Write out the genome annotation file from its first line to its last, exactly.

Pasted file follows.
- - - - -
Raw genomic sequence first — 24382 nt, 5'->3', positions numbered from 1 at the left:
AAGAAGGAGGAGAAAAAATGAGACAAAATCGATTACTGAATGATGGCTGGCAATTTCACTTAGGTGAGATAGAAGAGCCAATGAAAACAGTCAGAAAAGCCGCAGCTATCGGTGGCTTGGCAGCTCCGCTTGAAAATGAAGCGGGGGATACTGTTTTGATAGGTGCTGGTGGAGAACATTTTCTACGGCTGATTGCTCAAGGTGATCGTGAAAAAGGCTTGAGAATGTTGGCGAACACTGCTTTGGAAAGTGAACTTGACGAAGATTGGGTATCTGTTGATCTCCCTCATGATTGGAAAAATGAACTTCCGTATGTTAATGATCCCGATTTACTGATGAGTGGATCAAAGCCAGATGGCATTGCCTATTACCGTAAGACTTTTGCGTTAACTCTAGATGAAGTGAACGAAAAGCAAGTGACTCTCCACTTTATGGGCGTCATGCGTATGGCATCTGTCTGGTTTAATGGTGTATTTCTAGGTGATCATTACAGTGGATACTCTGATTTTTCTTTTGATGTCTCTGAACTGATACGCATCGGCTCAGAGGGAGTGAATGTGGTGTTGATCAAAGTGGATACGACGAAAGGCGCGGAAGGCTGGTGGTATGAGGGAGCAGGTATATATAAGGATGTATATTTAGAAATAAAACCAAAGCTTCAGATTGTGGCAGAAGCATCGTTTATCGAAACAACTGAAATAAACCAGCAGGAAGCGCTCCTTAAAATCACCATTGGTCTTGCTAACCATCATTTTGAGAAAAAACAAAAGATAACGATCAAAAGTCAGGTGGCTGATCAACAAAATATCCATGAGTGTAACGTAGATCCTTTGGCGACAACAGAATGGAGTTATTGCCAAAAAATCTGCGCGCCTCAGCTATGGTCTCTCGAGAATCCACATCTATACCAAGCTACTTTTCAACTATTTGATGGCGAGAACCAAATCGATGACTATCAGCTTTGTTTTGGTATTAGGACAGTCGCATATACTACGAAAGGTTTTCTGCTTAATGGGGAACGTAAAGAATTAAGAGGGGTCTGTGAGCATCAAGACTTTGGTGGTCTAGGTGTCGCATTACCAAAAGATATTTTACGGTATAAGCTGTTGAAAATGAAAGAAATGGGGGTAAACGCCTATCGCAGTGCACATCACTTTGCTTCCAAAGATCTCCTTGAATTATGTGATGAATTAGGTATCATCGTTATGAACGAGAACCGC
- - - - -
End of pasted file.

Raw genomic sequence first — 24382 nt, 5'->3', positions numbered from 1 at the left:
AAGAAGGAGGAGAAAAAATGAGACAAAATCGATTACTGAATGATGGCTGGCAATTTCACTTAGGTGAGATAGAAGAGCCAATGAAAACAGTCAGAAAAGCCGCAGCTATCGGTGGCTTGGCAGCTCCGCTTGAAAATGAAGCGGGGGATACTGTTTTGATAGGTGCTGGTGGAGAACATTTTCTACGGCTGATTGCTCAAGGTGATCGTGAAAAAGGCTTGAGAATGTTGGCGAACACTGCTTTGGAAAGTGAACTTGACGAAGATTGGGTATCTGTTGATCTCCCTCATGATTGGAAAAATGAACTTCCGTATGTTAATGATCCCGATTTACTGATGAGTGGATCAAAGCCAGATGGCATTGCCTATTACCGTAAGACTTTTGCGTTAACTCTAGATGAAGTGAACGAAAAGCAAGTGACTCTCCACTTTATGGGCGTCATGCGTATGGCATCTGTCTGGTTTAATGGTGTATTTCTAGGTGATCATTACAGTGGATACTCTGATTTTTCTTTTGATGTCTCTGAACTGATACGCATCGGCTCAGAGGGAGTGAATGTGGTGTTGATCAAAGTGGATACGACGAAAGGCGCGGAAGGCTGGTGGTATGAGGGAGCAGGTATATATAAGGATGTATATTTAGAAATAAAACCAAAGCTTCAGATTGTGGCAGAAGCATCGTTTATCGAAACAACTGAAATAAACCAGCAGGAAGCGCTCCTTAAAATCACCATTGGTCTTGCTAACCATCATTTTGAGAAAAAACAAAAGATAACGATCAAAAGTCAGGTGGCTGATCAACAAAATATCCATGAGTGTAACGTAGATCCTTTGGCGACAACAGAATGGAGTTATTGCCAAAAAATCTGCGCGCCTCAGCTATGGTCTCTCGAGAATCCACATCTATACCAAGCTACTTTTCAACTATTTGATGGCGAGAACCAAATCGATGACTATCAGCTTTGTTTTGGTATTAGGACAGTCGCATATACTACGAAAGGTTTTCTGCTTAATGGGGAACGTAAAGAATTAAGAGGGGTCTGTGAGCATCAAGACTTTGGTGGTCTAGGTGTCGCATTACCAAAAGATATTTTACGGTATAAGCTGTTGAAAATGAAAGAAATGGGGGTAAACGCCTATCGCAGTGCACATCACTTTGCTTCCAAAGATCTCCTTGAATTATGTGATGAATTAGGTATCATCGTTATGAACGAGAACCGC